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Silver bells, silver screen

Several gay-themed flicks among holiday fare

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Hugh Jackman, Les Miserables, gay news, Washington Blade
Hugh Jackman, Les Miserables, gay news, Washington Blade

Hugh Jackman as Jean Valjean in the film adaptation of ‘Les Miserables.’

LGBT filmgoers have some interesting mainstream and independent movie choices coming up this holiday season.

Already in theaters (D.C.’s Landmark E Street Cinema among them) is “Any Day Now” starring Alan Cumming and Garret Dillahunt. Set in Los Angeles in 1979, it tells the story of an unconventional family battling internalized and institutional homophobia as an unlikely gay couple tries to adopt a special needs child.

Cumming plays Rudy Donatello, a flamboyant drag queen who yearns to stop lip-synching and perform his own cabaret act. Dillahunt plays Paul Flieger, a shy fan who finally gathers up the nerve to approach the performer after a show. Paul’s a straight-laced closeted assistant district attorney, so the two clearly have some challenges in making their relationship work.

Rudy lives down the hall from a prostitute who has a 14-year-old son, Marco, with Down syndrome. When she’s arrested on drug possession charges, Rudy impulsively and reluctantly decides to care for Marco. Soon, Paul, Rudy and Marco are living together in Rudy’s cramped apartment, although the two men initially pretend to be cousins to avoid public scrutiny. Trouble ensues when the couple decides to adopt Marco and take on a hostile bureaucracy that doesn’t consider gay men appropriate guardians and that routinely places special needs children in institutions.

Rebels of a different sort are on-screen in Walter Salles’ adaptation of Jack Kerouac’s classic Beat novel, “On the Road.” Like the novel, the movie is a thinly veiled recreation of the famous cross-country road trip taken by Kerouac with his friend Neal Cassady and Cassady’s girlfriend LuAnne Henderson. Sam Riley plays Kerouac’s alter ego Sal Paradise and Garrett Hedlund plays the charismatic Dean Moriarty (based on Cassady). Kristen Stewart appears as Moriarty’s girlfriend Marylou and Viggo Mortenson and Tom Sturridge are featured as characters based on William S. Burroughs (author of “Naked Lunch”) and Allen Ginsburg (the openly gay poet who wrote “Howl”).

Reunited with screenwriter Jose Rivera (the two worked together on “The Motorcycle Diaries,” a road movie inspired by the life of Che Guevara), Salles unflinchingly recreates the artistic, philosophical and sexual awakening of Paradise. The film combines a celebration of the Beat writers and the women and gay men who were part of their world along with an understanding of the misogyny and homophobia that ultimately underscored much of their work. The movie includes explicit sex scenes but the focus remains on the sexual liberties taken by the straight white writers.

“On the Road” opens in limited release Dec. 21 and is expected in D.C. theaters in January.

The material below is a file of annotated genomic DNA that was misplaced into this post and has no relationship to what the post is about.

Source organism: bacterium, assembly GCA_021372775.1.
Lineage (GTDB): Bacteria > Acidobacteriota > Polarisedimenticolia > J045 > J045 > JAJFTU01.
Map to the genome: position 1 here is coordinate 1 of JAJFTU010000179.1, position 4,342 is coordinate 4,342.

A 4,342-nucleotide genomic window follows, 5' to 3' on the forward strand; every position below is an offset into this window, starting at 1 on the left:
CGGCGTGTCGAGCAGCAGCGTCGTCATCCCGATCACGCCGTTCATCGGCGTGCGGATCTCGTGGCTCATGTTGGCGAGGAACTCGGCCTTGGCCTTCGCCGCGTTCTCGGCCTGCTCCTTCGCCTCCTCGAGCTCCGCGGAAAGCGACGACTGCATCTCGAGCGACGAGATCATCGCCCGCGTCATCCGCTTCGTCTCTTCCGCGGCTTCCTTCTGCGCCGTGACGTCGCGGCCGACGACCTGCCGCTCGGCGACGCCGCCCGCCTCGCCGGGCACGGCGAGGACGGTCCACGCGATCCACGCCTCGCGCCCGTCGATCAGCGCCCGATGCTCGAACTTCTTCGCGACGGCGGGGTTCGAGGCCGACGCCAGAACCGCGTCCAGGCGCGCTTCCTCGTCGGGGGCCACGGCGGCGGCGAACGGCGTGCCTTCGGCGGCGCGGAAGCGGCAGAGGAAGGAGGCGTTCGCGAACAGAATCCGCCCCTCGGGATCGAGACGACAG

A very different road trip is the subject of “The Guilt Trip,” a holiday release starring the unlikely comic team of gay icon Barbra Streisand and Seth Rogen. Currently in wide release, the movie is based on a real-life from suburban New Jersey-to-Las Vegas trip taken by screenwriter Dan Fogelman (“Tangled” and “Cars”) and his mother.

In the movie, Rogen plays Andy Brewster, an inventor travelling across the country to sell his newest product. Streisand, in her first lead movie role since “The Mirror Has Two Faces” (1996), plays his pushy mother Joyce, who decides to join her reluctant son on his travels. Along the way, mother and son rebuild their strained relationship and Joyce is reunited with a lost love.

It opened this week in wide release.

The blockbuster release of the 2012 holiday season is the much-anticipated “Les Misérables,” the musical adaptation of the classic Victor Hugo novel about a popular uprising against an oppressive regime (the 1832 June Rebellion in Paris) and the transcendent power of love. Directed by Tom Hooper, the musical extravaganza stars Hugh Jackman as Jean Valjean, who serves a brutal 19-year prison sentence for stealing bread to feed his sister’s starving children. Breaking parole and living under an assumed name, Valjean is relentlessly pursued by the ruthless Inspector Javert (Russell Crowe).

The all-star ensemble cast features Anne Hathaway as Fantine, the doomed factory worker; Amanda Seyfried as Cosette, Fantine’s beautiful illegitimate daughter who is raised by Jean Valjean; Eddie Redmayne as Marius, the student who falls instantly in love with Cosette; and Samantha Banks as Éponine, the wily gamine who pines with unrequited love for Marius. The principal cast is rounded out by Aaron Tveit as the leader of the student revolutionaries; Colm Wilkinson (who originated the role of Jean Valjean in London and New York) as the kindly Bishop of Digne; and, Helena Bonham Carter and Sacha Baron Cohen as the Thénardiers, comic denizens of the Parisian underworld.